What to do with your Tax Refund

Mar 2016

We are in the middle of tax season as many of us are starting to do our 2015 tax returns. One issue I think is important regarding taxes that doesn’t get much attention is what to do with your tax refund. Many of us this year are going to receive refunds and as far as I’m concerned, you should have a game plan as to what you do with that refund before you receive it. If you don’t have a game plan, the money will be deposited into your checking account and eventually, it will be gone. That is why I think it is important to have a game plan before you receive your refund so the money is not wasted.

For those of you who are receiving a large refund, the first question you should ask yourself is why you are receiving such a large refund. It may be that you had too much withheld from your paycheck. If that is the case it makes sense to adjust your withholding through work. My philosophy is you do not want to receive large refunds because what it means is that you’ve given the government an interest-free loan. Ideally, you would not want to receive any refund because that would mean you didn’t give the government an interest-free loan. In addition, you don’t want to owe a lot of money because then you have interest and penalties to deal with. Therefore, the goal is to either get no refund or a very small refund. That is why when you do your 2015 tax return it is a great time to adjust your 2016 withholding.

As far as I’m concerned, the number one thing that most people should do when they receive their refund is look for ways to pay down debt. Particularly, high interest rate debt that is not tax deductible, i.e. charge cards. Student loans and car loans are also good uses of a tax refund. I believe paying down debt is one of the best investments anyone can make. After all, if you are like most people you pay 18.5 percent or even more on your outstanding charge card balance so if you use your tax refund to pay down your charge card debt you’re guaranteeing yourself at least an 18.5 percent return on your money. I don’t know any investment that can guarantee you that type of return.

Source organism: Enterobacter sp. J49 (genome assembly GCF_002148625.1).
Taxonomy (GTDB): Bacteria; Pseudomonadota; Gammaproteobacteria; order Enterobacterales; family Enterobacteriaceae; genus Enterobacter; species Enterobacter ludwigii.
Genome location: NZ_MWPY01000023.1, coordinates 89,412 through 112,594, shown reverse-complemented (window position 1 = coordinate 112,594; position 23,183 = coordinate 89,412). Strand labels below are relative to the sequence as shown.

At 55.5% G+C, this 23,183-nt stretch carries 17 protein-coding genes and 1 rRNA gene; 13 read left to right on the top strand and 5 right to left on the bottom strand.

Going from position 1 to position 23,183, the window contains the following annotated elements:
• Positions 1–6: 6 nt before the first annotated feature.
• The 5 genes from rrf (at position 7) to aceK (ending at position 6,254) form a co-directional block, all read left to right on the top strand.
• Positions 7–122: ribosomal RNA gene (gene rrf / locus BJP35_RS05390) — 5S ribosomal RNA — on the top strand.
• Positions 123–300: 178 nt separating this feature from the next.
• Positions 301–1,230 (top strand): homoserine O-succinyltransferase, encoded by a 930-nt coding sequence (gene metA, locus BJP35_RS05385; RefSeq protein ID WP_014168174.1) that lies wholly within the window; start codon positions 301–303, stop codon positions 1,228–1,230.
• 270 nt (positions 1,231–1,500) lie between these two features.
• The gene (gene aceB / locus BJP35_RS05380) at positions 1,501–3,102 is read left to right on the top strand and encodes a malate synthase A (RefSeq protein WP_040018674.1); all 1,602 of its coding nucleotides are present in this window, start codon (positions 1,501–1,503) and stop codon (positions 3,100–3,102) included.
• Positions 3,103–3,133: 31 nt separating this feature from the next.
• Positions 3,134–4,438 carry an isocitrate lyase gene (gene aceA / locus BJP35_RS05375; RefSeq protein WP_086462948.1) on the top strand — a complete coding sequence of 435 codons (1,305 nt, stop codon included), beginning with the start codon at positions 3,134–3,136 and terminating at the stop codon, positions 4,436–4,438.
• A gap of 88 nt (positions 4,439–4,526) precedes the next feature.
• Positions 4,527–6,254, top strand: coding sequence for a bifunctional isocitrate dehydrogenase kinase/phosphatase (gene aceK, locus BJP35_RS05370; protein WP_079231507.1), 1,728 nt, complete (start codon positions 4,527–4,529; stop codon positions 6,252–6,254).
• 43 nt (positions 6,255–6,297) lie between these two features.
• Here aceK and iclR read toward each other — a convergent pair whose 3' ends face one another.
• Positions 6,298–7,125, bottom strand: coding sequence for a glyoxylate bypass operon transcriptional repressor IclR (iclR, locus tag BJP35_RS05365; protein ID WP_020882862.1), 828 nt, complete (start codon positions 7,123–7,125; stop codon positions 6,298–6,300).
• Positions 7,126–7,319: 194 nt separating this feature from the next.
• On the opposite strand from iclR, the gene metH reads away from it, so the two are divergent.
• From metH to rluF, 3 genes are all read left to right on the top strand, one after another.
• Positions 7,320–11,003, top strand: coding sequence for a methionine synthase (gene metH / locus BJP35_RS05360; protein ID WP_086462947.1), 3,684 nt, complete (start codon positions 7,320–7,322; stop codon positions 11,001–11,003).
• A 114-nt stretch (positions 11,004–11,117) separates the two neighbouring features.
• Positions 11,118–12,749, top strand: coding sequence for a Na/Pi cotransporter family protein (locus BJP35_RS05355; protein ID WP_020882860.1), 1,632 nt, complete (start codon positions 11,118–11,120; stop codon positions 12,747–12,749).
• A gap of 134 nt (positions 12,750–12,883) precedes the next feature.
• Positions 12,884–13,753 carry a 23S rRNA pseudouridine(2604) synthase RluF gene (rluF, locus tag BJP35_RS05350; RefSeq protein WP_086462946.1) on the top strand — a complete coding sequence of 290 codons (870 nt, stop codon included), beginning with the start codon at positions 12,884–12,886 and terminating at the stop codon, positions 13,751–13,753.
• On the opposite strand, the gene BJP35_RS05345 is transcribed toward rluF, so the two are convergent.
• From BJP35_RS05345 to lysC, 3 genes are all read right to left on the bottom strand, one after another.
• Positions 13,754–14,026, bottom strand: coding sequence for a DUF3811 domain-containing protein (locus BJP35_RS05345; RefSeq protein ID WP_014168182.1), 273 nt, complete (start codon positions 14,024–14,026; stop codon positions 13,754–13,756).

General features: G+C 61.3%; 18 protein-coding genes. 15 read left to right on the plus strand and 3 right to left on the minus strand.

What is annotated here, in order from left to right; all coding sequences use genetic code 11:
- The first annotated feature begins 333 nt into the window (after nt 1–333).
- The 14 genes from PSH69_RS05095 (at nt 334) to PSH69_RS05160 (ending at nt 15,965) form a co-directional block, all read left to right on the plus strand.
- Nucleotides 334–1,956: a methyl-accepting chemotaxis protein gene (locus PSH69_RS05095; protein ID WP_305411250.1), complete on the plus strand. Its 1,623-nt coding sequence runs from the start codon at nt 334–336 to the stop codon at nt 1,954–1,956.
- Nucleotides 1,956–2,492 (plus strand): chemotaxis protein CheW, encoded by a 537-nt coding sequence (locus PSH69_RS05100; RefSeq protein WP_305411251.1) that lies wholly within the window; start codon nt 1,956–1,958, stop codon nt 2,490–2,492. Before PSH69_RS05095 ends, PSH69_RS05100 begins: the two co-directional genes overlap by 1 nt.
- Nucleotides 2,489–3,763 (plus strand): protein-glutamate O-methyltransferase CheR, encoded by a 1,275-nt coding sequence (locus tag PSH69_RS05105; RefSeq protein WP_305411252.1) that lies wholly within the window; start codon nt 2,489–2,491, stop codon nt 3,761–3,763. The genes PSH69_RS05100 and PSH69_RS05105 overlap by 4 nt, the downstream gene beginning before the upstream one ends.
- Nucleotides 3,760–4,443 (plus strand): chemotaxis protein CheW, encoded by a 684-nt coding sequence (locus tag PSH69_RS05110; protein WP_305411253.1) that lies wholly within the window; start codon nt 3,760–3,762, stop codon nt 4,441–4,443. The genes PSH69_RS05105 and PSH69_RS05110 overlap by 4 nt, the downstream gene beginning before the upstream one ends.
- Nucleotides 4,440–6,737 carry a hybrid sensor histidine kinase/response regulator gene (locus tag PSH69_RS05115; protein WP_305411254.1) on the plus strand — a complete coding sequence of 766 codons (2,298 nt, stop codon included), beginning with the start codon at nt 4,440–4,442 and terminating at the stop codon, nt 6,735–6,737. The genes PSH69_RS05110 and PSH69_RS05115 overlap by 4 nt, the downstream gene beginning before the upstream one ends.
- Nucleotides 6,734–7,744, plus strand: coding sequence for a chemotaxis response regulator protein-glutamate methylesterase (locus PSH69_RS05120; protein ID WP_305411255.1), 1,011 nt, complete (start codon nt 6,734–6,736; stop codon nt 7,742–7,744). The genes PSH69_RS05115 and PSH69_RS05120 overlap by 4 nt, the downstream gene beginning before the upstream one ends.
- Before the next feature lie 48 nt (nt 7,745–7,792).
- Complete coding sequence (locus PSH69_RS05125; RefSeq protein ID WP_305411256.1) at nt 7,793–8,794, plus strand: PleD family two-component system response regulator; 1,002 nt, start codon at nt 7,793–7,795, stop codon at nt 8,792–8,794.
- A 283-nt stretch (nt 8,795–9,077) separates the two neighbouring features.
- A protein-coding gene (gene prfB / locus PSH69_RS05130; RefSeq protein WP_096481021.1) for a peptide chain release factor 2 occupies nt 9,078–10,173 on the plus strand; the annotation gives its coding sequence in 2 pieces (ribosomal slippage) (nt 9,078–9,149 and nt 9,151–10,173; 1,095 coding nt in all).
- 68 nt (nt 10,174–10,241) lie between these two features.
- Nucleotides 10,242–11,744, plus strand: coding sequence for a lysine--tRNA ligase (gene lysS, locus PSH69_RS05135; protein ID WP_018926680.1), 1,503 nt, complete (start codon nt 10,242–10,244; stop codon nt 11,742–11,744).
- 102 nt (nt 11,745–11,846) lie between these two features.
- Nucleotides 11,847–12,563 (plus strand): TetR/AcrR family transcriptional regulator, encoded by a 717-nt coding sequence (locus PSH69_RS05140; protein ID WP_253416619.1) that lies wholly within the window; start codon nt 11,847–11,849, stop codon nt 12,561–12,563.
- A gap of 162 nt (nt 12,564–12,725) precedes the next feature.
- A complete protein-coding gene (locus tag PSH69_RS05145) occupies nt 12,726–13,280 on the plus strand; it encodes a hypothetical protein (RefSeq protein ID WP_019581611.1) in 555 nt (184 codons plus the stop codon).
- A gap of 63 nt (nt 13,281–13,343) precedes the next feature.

For those of you who are not in debt, another good use of your tax refund is to establish an emergency fund. I’ve always been a believer that everyone needs a three to six month emergency fund. Establishing or replenishing your emergency fund would be a great use for your tax refund.

If debt is not a problem and you’ve already established your emergency fund, consider investing your tax refund. For those of you who are eligible for Roth IRAs, it is a great way to save for your retirement. Investing your tax refund and letting that money grow will pay dividends into the future.

Unfortunately, too many Americans will look at a tax refund as a bonus and a way to spoil themselves. Although I do believe it is important to occasionally reward ourselves and buy something frivolous, keep in mind when you use your tax refund to pay down debt, set up an emergency fund or to invest, you are rewarding yourself. Personal finances are something that keep people up at night and cause all sorts of problems within a family. Obviously, money and resources don’t guarantee family harmony. However, I can assure you that when your family finances are in order and when you’re not worried about what debt collector is going to contact you, it does make life a little easier. Therefore, my recommendation to you is that if you are going to receive a tax refund, be productive with it. Use it to improve the quality of your life and trust me, paying down debt and eventually becoming debt free will improve the quality of your life.

Good luck!

Rick is a fee-only financial advisor. His website is www.bloomassetmanagement.com. If you would like Rick to respond to your questions, please email Rick at rick@bloomassetmanagement.com.